Mammal play Dead Of Winter Festival (Brisbane) 13 July.
One of Australia's most prolific and outspoken multidisciplinary artists keeps going from strength to strength as Mammal, led by Ezekiel Ox, head north to play Dead Of Winter (DOW) festival in Brisbane.
“It all sounds very exciting, I'm very much looking forward to coming up and meeting everyone,” Ezekiel says.
Mammal are a welcome addition to DOW, which celebrates its tenth year with every aspect of the much-loved and independent annual festival levelled up, including the largest bill ever assembled with 60 bands at the The Tivoli Theatre precinct and The Jubilee Hotel complex.
“Hammers are on the bill this year and we love Hammers,” Ezekiel says. “We've known them for years; festivals are always fun and it'll be interesting to see how it works over two venues. We're really looking forward to it.”
After releasing three new songs in 2018 after a nine-year drought, Mammal are well and truly back on the scene with their renowned live presence.
Ezekiel continues to growl out his songs with a wild-eyed maniacal zeal, conjuring up rapid-fire rhetoric and soaring melody, while guitarist Pete Williamson lays down the riffs. And throughout, the lock-steady rhythm-section of bassist Nick Adams and drummer Zane Rosanoski deliver in spades.
Ezekiel, who has forged a respected reputation as a captivating frontman in the industry, recently released a solo EP 'Cheering Bombs From Deckchairs’ that was accompanied by a tour. “[The tour's] going really good,” enthuses Ezekiel.
“We played Sooki Lounge in Victoria, then we played Hobart and now we're off to Sydney and Wollongong this week and then we get to play with Jimmy Barnes up in Darwin, which I'm really looking forward to.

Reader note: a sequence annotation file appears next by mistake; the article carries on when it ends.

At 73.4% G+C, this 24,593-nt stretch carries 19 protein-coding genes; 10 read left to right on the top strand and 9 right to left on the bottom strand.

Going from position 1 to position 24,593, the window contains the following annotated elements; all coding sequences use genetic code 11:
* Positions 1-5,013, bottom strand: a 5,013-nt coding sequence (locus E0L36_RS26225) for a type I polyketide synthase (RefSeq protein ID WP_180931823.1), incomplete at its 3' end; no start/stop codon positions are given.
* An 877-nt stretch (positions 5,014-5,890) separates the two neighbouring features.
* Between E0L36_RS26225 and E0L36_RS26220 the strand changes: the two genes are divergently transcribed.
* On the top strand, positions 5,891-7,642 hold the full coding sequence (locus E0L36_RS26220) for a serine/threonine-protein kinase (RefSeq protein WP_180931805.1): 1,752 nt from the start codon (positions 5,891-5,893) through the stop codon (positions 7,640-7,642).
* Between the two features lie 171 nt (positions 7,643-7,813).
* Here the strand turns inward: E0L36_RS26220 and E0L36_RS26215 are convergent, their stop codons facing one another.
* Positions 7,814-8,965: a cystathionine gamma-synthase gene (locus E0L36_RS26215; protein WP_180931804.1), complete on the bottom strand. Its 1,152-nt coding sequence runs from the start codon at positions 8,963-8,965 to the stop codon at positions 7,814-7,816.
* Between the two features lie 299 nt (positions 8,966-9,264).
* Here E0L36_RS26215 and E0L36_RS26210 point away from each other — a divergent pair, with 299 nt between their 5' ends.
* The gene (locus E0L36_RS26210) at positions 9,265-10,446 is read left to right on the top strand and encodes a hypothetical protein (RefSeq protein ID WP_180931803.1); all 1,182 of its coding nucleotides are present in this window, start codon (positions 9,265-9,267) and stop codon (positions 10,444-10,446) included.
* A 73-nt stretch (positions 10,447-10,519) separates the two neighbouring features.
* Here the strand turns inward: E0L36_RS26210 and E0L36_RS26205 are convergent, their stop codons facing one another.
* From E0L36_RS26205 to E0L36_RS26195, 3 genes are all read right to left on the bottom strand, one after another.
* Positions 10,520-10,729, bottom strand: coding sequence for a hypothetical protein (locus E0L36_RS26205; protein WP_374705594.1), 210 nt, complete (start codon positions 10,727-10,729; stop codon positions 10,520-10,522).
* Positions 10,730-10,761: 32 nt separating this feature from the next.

“I've never meant Barnsey before, but I'm a big fan of his work particularly the work he did early on. I've got a lot of love for his work with Cold Chisel. Hopefully I can get a selfie with the band.”
Ezekiel is known for his political views and outspokenness. He has never been shy to voice his opinion. In 1994 he was involved in the campaign to stop the One Nation party forming in Geelong, and also marched for teachers' conditions as well as the Reclaim The Night Rallies held in his teenage years.
“I've spent this morning on the phone with the MEAA journalism union, and then spent the last 24 hours organising a protest outside the offices of the Australian Federal Police in Melbourne.
“I've arranged the megaphones and I'll be down there leading that protest for two hours out the front of the AFP just for solidarity with journalists after the raids that they've copped over the past few days.
"I've got my own personal problems with a lot of journalists, but we cannot live in a society where this happens. We will be giving it to [AFP] and letting them know.”
Mammal take pride in their shows and continually focus on bringing as much energy as possible to their performances, which has built the four-piece band a loyal fan base. “Get onboard, come on down, check us out because we are the working-class saviours you’re looking for.
“We won’t tolerate people pushing others around and that’s what it’s about, there are people that are vulnerable; whether that be the unemployed, elderly, refugees, parts of the indigenous community or the disabled, there’s no such thing as the underserving.
"We champion the idea that together we can win and together we can prevent war. Hopefully we’ll see everyone there for a nice little uplifting party.”
Mammal join a host of tremendous acts at Dead Of Winter (Brisbane) 13 July.